The Writing Circle’s Guide to Hijacking Spaces: a queer feminist conspiracy

Author Bio: 

Also known as the Teta Research Network. The conspiracy’s members are: Ahmad Qais Munhazim, Ahmed Awadalla, Alina Achenbach, Barbara Dynda, Cindy Salame, Dalal Alfares, Debarati Sarkar, Farah Galal Osman, J. Daniel Luther, Jean Makhlouta, Lina Koleilat, Hanna Al-Taher, Maria Najjar, Maya Bhardwaj, Madhulika Sonkar, Malek Lakhal, Myriam Amri, Niharika Pandit, Nour Almazidi, Roya Hasan, Sara Elbanna, Sara Tonsy, Sherine Shallah, Wazina Zondon, and Zenab Ahmed.


This conspiracy was edited by Niharika Pandit.

Cite This: 
The Circle’s Conspiracy of Writers. "The Writing Circle’s Guide to Hijacking Spaces: a queer feminist conspiracy". Kohl: a Journal for Body and Gender Research Vol. 7 No. 1 (06 September 2021): pp. 207-214. (Last accessed on 22 July 2024). Available at:

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The first thought hijacking brings up is Palestinian people hijacking planes as a way of forcing our/themselves and our/their people into visibility.

Lolita Lebron, hijacking planes to free Puerto Rico, a tiny spot of violence in comparison to the warfare of US colonialism.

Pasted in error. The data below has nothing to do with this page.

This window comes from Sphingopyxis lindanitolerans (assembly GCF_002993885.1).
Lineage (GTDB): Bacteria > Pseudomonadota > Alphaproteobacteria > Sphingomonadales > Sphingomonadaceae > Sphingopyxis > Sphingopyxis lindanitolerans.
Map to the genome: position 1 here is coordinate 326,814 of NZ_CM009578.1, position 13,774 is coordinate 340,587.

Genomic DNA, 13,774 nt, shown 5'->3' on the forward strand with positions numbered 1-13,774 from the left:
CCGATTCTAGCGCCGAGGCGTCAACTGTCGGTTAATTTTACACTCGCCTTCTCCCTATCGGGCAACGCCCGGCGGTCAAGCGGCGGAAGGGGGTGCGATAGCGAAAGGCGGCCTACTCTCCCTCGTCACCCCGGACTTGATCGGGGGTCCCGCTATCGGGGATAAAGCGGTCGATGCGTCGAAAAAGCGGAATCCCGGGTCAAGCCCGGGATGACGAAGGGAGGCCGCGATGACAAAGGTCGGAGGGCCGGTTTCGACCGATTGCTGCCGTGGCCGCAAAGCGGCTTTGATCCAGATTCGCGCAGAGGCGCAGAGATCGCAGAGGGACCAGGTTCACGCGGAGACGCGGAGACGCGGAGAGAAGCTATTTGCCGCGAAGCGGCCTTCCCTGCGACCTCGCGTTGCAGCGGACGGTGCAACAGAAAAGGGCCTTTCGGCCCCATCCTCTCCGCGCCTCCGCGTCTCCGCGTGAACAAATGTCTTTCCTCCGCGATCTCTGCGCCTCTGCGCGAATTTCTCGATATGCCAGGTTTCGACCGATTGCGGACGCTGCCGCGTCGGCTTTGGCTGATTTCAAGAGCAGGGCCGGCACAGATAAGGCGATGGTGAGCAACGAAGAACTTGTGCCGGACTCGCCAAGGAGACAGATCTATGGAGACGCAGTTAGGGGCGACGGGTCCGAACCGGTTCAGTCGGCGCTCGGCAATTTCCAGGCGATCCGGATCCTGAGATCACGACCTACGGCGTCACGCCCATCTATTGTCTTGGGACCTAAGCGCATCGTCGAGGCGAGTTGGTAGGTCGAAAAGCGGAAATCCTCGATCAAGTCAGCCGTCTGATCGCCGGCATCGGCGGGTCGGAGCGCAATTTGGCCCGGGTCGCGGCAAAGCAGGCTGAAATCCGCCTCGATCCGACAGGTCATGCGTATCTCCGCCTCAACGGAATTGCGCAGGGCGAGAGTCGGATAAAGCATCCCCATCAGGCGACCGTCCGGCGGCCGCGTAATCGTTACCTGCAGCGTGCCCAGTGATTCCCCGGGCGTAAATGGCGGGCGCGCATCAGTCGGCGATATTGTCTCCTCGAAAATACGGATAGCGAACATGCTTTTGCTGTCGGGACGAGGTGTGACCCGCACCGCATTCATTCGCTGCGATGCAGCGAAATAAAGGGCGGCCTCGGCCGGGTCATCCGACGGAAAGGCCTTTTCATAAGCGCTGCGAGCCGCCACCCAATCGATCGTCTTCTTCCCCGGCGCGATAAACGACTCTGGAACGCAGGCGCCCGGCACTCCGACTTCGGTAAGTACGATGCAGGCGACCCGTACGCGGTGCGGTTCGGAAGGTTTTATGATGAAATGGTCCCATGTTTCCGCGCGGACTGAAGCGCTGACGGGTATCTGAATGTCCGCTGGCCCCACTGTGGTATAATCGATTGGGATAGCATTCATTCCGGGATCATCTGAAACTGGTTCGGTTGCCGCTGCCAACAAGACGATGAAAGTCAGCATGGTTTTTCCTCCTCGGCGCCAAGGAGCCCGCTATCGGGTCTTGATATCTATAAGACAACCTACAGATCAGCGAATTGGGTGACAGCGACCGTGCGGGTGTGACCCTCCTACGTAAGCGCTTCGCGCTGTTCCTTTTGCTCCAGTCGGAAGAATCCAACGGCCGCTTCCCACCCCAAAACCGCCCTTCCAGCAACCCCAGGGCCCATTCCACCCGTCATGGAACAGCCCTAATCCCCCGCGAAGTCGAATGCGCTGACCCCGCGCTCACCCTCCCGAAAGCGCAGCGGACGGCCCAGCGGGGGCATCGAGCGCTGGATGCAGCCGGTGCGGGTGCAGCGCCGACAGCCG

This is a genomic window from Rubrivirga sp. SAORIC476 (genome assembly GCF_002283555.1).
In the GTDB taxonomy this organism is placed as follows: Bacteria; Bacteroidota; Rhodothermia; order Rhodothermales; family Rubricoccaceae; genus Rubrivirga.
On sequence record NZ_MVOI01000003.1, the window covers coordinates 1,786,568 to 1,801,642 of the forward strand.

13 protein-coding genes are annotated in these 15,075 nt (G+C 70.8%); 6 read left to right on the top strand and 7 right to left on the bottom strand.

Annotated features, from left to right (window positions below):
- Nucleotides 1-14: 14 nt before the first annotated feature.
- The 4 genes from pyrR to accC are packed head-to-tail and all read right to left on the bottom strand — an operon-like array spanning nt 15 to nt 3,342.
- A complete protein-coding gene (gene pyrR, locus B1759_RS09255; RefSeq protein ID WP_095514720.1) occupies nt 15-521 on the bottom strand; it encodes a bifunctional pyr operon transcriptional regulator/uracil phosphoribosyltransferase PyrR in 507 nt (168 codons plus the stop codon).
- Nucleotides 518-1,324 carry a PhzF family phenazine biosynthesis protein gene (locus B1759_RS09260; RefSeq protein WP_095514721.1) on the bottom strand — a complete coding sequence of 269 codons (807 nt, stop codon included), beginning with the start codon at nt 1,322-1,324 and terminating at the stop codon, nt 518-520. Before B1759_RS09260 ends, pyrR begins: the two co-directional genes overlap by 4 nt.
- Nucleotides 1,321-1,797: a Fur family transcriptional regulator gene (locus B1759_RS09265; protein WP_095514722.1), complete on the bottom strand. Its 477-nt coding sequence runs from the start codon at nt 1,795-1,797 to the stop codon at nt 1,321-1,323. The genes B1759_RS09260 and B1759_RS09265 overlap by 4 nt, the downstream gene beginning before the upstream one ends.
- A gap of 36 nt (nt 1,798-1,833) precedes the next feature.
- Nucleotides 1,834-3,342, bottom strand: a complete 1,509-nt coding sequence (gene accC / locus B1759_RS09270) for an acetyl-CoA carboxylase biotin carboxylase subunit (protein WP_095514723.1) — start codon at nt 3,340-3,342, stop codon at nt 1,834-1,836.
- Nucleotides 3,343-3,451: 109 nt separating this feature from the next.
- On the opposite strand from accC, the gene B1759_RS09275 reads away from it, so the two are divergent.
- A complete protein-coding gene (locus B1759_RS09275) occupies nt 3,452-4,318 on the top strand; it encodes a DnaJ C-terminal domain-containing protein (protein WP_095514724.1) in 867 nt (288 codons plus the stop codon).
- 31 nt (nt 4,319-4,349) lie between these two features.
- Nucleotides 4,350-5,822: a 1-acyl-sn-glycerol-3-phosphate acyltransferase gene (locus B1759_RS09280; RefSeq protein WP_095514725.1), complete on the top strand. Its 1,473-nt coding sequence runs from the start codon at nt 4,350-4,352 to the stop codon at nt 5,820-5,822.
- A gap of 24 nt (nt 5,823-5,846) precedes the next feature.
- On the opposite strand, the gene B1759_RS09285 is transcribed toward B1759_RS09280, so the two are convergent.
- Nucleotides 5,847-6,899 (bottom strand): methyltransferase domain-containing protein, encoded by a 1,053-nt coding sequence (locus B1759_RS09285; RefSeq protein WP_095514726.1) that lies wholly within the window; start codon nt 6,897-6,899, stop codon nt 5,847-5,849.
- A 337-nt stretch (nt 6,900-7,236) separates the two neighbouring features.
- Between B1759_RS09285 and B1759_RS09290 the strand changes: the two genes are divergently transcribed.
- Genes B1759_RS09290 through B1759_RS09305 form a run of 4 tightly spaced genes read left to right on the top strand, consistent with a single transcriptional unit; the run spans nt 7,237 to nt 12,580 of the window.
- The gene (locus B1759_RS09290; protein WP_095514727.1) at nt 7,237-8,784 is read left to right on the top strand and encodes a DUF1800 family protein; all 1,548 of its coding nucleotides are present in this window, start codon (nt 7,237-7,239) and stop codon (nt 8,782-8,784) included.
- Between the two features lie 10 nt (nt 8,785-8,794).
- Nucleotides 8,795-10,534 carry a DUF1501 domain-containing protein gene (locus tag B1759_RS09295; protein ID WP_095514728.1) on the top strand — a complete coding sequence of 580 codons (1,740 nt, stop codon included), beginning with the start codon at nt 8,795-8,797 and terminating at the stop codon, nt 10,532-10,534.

Can you force others to see you?




I. The spaces we want to hijack and how

  • I want to hijack purity. I want to tell my uncle who calls me a race shame (rassenschande): Yes, I am. Proudly so. I am the parasite to your racism. That my body exists defies your idea of clean and pure spaces and races. Everybody should put the idea of race to shame. And claim and hijack whichever spaces they can. How do I do this? By refusing to shut up; by refusing to die; by taking up space in universities, in classrooms, in writing, in speaking; by forming practical solidarity; by quoting and citing each other; by working through networks of alliances and friendship; by trying to be mutually responsible and accountable; by allowing ourselves and each other to be soft.
  • Colonial institutions (universities and museums) and use the “prestige” they have for undertaking expressly decolonial work. Challenging them on their practice as well as using the “privilege” they represent to further the work of QTPOC.
  • Spaces of power and the institutionalisation of that power. Remaking that space by insidiously using its resources to challenge its hegemony. Turning the institution against itself.
  • Being suspicious of neoliberal colonial academic institutions but using their money to support our conferences and collectives on how to dismantle those institutions (for those of us who are precarious and within the academy).
  • Hijacking colonial academic spaces, hijacking citizen-led feminist organisations that exclude everyone else in a country where the majority are non-citizens; hijacking mainstream citizen-nationalist-state-feminist discourses; hijacking the spaces we find global north academic limitations imposed on knowledge production, circulation and dissemination.